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Over 400 people have been arrested in a crackdown on fraud coordinated by the National Economic Crime Centre and City of London Police.

The activity, which was the third iteration of the multi-agency Operation Henhouse, ran across February and March 2024 and resulted in:
  • 438 arrests
  • 211 voluntary interviews
  • 283 cease and desist notices
  • account freezing orders of £5.1m
  • seizures of cash and assets worth £13.9m
Fraud is currently the most common crime type reported in the Crime Survey of England and Wales. It accounts for approximately 40% of all crime reports, and costs an estimated £6.8bn each year in England and Wales alone.

For the first time, the action involved all UK police forces and Regional Organised Crime Units, alongside national agencies including the Financial Conduct Authority, National Crime Agency, Serious Fraud Office and National Trading Standards. Over £600k of funding was made available to support the work.

Substantial law enforcement activity was carried out by individual forces and agencies across the UK:
  • 27 arrests were made by Norfolk Constabulary.
  • 20 arrests were made by Bedfordshire Police.
  • Merseyside Police arrested 10 individuals, executed 12 search warrants, seized £548k in cash, and issued five Account Freezing Orders amounting to £287k.
  • In Warwickshire, seven arrests and 11 interviews were made in connection to cases where victims were defrauded out of a total of more than £450,000.
  • The North West Regional Organised Crime Unit made over 90 disruptions.
  • Essex Police froze £2m worth of assets and made 15 arrests.
  • Kent police, in addition to providing call blockers to vulnerable people, arrested 20 suspects, seized more than £7,000 and froze accounts worth nearly £100,000.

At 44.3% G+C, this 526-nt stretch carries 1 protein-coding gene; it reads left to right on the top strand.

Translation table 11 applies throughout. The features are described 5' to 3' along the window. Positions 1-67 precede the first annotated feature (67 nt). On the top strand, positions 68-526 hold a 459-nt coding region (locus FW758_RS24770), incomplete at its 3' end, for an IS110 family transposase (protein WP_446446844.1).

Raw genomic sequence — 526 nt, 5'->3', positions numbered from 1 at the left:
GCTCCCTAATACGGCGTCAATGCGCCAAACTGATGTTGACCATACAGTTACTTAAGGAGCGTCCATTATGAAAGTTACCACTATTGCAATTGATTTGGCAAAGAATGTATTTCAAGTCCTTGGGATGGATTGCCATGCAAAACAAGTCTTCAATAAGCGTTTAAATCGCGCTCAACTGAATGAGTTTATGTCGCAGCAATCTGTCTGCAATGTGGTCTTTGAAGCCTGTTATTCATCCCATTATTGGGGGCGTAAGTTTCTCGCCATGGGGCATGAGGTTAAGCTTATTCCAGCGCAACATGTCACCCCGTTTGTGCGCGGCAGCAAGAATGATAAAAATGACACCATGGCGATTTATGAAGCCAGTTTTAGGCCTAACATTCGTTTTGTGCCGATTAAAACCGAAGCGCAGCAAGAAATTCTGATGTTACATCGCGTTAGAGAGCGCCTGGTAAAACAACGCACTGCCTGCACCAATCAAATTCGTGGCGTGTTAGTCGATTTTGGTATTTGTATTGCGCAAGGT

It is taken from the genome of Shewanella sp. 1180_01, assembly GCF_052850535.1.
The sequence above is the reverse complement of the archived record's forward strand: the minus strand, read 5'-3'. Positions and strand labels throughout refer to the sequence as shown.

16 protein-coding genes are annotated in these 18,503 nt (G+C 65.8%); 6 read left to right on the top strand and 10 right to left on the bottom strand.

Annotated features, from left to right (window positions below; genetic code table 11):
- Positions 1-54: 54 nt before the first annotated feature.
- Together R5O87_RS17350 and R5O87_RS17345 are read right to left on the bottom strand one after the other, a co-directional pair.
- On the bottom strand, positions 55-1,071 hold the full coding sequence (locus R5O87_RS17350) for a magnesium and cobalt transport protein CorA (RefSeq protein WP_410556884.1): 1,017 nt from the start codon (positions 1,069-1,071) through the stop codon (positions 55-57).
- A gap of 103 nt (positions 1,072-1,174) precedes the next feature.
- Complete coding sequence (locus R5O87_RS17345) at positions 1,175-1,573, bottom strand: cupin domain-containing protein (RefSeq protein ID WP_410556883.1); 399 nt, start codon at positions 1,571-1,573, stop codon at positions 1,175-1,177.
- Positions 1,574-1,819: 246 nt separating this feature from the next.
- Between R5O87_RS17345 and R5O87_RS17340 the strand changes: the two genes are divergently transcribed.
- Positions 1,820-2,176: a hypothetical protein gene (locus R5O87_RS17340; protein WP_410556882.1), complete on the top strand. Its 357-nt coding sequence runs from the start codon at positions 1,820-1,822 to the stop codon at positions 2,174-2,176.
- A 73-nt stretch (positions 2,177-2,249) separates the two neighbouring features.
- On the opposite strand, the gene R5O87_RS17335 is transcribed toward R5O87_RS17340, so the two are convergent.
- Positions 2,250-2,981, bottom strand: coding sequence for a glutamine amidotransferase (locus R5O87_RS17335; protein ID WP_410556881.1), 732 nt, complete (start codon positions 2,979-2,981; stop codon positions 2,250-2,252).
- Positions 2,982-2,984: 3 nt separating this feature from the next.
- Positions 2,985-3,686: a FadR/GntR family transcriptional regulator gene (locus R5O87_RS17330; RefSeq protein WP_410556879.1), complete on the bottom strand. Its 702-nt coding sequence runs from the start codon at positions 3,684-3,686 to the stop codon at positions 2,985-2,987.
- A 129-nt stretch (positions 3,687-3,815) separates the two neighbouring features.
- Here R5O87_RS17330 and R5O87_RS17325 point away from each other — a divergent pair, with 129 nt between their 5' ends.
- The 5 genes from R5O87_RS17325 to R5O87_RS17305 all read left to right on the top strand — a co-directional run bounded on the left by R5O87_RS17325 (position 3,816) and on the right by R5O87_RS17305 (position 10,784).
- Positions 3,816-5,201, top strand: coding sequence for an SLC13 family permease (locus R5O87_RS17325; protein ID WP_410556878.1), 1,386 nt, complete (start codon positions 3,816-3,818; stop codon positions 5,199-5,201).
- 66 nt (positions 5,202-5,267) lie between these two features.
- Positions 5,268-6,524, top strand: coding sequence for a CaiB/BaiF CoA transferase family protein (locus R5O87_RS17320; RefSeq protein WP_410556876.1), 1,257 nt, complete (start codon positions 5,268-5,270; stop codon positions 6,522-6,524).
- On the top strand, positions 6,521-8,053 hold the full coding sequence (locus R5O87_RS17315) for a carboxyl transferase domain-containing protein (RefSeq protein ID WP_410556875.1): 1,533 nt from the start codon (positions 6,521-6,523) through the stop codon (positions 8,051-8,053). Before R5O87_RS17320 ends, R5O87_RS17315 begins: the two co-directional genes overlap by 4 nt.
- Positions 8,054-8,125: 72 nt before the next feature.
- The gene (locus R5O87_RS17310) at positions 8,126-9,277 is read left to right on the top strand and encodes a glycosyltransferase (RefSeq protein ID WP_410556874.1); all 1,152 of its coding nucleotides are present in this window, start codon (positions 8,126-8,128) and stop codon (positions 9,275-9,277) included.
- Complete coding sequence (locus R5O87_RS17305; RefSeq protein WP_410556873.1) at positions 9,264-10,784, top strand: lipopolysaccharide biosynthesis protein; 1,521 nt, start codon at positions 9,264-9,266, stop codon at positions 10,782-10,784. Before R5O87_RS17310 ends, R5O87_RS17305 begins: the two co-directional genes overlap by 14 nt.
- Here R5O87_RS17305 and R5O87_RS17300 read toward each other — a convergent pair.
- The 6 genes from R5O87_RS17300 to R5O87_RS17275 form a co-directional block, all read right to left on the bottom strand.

Several National Crime Agency investigations, many of which involve its Complex Financial Crime Teams, are ongoing.

High value seizures included an £80,000 Porsche by Lancashire Police, a £70,000 BMW by the North West Regional Organised Crime Unit, and a £15,000 Rolex watch, alongside $33,200 (USD), £15,750 and a large quantity of high value designer clothing by the South East Regional Organised Crime Unit.

Operation Henhouse also involves collaboration across force boundaries, and between a huge range of partners:
  • Police Scotland, supported by Greater Manchester Police and the North West Regional Organised Crime Unit, arrested and charged two men in connection with a fraudulent banking scheme.
  • Cleveland Police, working in collaboration with the North East Regional Crime Unit, raided multiple homes across their force area, arresting four individuals.
  • In late February, officers from Tarian Regional Organised Crime Unit, working in partnership with the Gambling Commission, HMRC and Cardiff City Council Licensing, executed six warrants across Cardiff, arresting two men on suspicion of money laundering and gambling act offences. Six poker tables, a spinning prize wheel, poker coins and chips, and multiple flat screen televisions were seized.
As part of the action, the National Crime Agency (NCA) worked closely to assist and bolster work led by partners. This included support provided to the Serious Fraud Office on their investigation into Signature Group, a business that attracted over a thousand UK and international investors in the redevelopment of iconic landmarks. It also included support to the South West Regional Organised Crime Unit on an investigation into an organised crime group suspected of stealing nearly £8 million from victims. The work led to eight arrests, as well as the seizure of £300k cash, a BMW and around 100 devices. The largest amount taken from a single victim was £4.1m.